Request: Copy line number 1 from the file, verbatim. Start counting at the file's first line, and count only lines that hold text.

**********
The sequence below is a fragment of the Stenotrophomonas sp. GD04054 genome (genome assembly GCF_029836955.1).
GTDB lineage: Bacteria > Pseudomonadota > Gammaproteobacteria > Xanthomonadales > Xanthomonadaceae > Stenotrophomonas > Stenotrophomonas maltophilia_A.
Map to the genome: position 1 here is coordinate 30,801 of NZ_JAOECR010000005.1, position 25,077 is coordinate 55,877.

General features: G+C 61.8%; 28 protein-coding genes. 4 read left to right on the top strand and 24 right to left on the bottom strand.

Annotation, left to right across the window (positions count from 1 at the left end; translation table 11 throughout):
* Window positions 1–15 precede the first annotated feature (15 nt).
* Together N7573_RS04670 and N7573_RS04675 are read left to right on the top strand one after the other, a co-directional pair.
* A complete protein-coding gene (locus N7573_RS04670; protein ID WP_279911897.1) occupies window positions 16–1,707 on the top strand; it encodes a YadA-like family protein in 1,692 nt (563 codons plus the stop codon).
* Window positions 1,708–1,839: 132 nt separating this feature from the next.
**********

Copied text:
The sequence below is a fragment of the Stenotrophomonas sp. GD04054 genome (genome assembly GCF_029836955.1).